I have not seen the Adam Goodes documentary, The Final Quarter. Until it is aired, I cannot comment specifically about the issues it raises.
The Carlton and United brewery is next door to Victoria Park. Traditional rivals Carlton and Collingwood have more in common than they think.
The both begin with ‘c’, they’re VFL founding members, Collingwood played their first ever (VFA) game against the Blues, and the former coach of one is now coach of the other.
Contrary to popular, and their own, opinion there is not much of a class difference either.
Yes, the suburb of the so-called aristocratic Blues was apparently named after a royal English mansion – Carlton House – but Collingwood’s impoverished masses, instead of adopting the name of an unemployed shoemaker for their home, chose to bask in the reflected glory of Lord Collingwood, a vice admiral of the Royal Navy.
The suburbs share a Greens politician – the first to be elected to the federal lower house in a general election – as their federal member, as well.
Carlton may have billionaire powerbrokers, wealthy benefactors and presidents – Anglo-patrician types (Anglo yobbo in John Elliot’s case) – and once had a Rhodes Scholar (Mike Fitzpatrick) for a captain and another academic type (David Parkin) as coach, but they’ve also had plenty of players from working class, immigrant backgrounds with names like Jesaulenko, Silvagni, Christou and Catoggio.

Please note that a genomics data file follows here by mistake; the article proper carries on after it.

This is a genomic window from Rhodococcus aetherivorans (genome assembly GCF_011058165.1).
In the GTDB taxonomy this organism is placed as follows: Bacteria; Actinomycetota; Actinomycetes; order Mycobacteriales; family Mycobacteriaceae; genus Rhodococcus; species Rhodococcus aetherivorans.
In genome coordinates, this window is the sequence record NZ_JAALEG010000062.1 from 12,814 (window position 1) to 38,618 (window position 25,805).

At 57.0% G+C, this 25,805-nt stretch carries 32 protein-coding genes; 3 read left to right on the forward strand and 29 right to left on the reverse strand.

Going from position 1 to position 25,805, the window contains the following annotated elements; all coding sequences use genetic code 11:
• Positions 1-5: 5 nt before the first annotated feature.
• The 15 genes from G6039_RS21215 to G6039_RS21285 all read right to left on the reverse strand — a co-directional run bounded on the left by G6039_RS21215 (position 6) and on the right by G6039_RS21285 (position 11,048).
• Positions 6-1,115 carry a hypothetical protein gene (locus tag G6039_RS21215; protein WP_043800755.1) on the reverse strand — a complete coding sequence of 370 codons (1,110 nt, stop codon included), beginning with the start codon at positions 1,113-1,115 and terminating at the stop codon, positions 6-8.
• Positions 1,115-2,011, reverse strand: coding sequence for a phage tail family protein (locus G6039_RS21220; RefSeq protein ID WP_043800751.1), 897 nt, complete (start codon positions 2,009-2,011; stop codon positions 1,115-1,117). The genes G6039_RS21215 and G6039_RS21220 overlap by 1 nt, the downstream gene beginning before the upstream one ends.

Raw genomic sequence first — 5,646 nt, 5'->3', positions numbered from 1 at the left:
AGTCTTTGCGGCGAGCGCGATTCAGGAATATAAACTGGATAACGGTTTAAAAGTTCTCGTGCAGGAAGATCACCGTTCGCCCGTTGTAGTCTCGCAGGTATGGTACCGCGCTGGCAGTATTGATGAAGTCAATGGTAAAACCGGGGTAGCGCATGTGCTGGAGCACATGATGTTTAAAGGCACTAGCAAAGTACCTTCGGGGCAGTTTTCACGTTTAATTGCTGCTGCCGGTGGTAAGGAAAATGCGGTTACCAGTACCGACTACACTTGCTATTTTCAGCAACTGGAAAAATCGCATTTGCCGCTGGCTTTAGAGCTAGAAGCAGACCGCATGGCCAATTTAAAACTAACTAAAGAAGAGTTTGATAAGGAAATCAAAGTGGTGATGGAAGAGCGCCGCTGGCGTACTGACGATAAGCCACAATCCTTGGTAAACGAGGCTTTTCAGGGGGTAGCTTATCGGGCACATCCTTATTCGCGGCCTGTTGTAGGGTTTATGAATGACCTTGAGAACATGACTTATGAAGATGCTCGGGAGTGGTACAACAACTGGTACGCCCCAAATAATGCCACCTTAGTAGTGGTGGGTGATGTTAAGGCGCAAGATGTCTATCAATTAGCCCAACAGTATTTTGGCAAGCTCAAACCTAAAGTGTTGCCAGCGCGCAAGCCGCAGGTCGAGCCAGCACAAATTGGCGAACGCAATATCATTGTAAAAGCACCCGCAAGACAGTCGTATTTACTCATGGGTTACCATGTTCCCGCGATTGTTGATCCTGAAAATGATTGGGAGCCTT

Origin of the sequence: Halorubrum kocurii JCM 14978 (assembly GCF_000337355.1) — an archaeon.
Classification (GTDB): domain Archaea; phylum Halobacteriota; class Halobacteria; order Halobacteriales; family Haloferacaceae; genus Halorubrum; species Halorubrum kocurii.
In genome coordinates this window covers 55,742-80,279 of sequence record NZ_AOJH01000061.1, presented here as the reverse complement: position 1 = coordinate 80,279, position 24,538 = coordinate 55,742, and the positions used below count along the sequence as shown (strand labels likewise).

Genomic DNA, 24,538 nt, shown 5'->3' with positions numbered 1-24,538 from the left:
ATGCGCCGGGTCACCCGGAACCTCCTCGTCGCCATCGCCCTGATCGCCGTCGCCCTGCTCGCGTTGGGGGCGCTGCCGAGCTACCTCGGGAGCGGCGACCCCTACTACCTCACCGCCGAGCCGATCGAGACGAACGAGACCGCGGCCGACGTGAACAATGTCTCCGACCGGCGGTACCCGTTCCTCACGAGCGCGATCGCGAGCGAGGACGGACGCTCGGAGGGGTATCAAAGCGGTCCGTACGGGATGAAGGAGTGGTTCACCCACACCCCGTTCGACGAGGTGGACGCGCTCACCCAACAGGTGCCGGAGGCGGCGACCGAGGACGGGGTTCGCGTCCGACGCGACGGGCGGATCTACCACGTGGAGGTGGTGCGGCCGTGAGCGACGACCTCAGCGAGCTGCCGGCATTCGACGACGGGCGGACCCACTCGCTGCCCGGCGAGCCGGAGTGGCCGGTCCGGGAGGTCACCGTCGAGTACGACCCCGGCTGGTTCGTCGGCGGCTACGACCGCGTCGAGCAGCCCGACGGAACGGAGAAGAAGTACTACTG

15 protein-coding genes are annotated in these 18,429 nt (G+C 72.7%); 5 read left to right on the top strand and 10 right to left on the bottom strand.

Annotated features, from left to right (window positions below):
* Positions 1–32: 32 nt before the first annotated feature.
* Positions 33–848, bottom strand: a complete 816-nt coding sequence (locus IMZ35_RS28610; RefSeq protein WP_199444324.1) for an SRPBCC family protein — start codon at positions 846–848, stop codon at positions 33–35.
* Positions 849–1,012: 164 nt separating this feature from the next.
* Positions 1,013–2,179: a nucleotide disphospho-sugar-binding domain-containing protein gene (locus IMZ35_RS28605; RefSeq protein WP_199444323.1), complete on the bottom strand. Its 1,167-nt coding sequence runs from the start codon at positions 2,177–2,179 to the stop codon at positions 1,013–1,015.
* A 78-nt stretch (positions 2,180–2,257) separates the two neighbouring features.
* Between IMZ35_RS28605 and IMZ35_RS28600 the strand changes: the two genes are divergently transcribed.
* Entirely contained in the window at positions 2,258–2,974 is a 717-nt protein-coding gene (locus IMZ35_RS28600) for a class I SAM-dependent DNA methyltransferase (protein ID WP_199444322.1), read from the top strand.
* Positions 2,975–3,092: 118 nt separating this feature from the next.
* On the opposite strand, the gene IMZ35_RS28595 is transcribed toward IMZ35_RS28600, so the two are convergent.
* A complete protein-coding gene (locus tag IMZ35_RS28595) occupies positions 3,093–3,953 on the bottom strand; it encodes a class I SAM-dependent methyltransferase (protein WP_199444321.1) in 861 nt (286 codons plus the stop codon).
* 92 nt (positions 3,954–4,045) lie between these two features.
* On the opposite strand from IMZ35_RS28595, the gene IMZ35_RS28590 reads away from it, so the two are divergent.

Collingwood’s current president is from Broadmeadows, but its driven chief executive and former player Gary Pert makes Marius Kloppers look like the local newsagent.
At one stage Collingwood probably had more players with a bent for physical violence, but then Carlton recruited David Rhys-Jones who not only returned Denis Bank’s sniping punches but initiated some of his own.
The Blues were careful to choose a thug who was good enough to win a Norm Smith Medal though.
At the Peter MacCallum charity breakfast on Thursday, the two teams – each represented by their coach and captain – were trying hard to appear to be on different planets.
The Blues were in navy suits and ties next to the Magpies in polo shirts that represent some of the most expensive advertising space in the country.
Mick Malthouse, whose recruitment by Carlton was conceived in the toilets of Metricon Stadium, spent time at St Kilda, Richmond, the Western Bulldogs, and of course Collingwood, but you got the impression that if he had been looking at his former assistant and captain (he wasn’t) in their billboard shirts he would have leaned over to Marc Murphy and whispered: “So tasteless!”
It wasn’t that long ago when Malthouse – now a walking advertisement for Mars bars – had McDonalds’ golden (yellow) arches emblazoned on his collar.